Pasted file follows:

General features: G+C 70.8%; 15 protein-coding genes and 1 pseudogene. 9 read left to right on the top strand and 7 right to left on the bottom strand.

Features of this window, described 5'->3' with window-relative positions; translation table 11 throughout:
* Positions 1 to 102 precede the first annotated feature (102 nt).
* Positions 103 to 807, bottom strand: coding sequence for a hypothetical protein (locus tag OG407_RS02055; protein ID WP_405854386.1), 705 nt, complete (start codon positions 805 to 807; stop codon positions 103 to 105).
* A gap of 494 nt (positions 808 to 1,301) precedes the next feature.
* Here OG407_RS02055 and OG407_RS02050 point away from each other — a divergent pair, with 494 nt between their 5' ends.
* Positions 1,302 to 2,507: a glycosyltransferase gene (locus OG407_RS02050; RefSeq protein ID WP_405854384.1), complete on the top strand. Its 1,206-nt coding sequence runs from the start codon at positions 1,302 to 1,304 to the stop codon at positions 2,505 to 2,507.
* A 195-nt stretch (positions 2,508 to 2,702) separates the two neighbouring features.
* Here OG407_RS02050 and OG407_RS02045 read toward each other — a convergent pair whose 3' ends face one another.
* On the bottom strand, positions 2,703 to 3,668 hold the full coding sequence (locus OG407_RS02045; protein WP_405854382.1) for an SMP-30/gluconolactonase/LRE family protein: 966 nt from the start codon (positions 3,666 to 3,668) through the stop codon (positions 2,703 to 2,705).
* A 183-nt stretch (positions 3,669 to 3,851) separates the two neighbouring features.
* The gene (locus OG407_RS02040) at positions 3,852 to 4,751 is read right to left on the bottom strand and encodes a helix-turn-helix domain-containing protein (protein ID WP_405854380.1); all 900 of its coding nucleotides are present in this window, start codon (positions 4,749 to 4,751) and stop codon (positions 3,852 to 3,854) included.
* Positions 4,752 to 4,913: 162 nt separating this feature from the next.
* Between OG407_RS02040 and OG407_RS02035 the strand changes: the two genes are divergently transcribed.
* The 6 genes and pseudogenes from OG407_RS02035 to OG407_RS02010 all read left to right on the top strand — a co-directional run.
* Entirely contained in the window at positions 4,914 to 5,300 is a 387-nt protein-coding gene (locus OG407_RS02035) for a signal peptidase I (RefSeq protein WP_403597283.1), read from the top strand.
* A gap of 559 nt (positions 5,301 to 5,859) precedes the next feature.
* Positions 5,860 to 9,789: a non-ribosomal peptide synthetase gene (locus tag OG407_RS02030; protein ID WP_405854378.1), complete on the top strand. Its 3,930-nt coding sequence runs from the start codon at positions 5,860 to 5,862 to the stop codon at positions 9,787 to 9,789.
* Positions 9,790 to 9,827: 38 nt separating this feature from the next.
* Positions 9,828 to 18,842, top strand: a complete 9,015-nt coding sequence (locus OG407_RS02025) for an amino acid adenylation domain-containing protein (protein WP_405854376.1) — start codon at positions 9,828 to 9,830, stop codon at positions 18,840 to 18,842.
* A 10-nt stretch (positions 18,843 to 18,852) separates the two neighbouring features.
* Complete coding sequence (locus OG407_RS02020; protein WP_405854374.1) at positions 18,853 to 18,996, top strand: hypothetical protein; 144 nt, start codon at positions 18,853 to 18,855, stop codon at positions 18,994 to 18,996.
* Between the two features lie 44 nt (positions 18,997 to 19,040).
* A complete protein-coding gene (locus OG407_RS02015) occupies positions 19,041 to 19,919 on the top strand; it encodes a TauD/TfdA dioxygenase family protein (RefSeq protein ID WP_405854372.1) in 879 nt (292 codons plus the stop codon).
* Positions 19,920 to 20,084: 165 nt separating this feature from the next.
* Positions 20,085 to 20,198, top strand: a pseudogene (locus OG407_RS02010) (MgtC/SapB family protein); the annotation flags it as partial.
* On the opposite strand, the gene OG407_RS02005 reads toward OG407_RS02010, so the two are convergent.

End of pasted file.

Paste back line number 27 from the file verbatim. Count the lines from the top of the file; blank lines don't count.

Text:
* On the opposite strand, the gene OG407_RS02005 reads toward OG407_RS02010, so the two are convergent.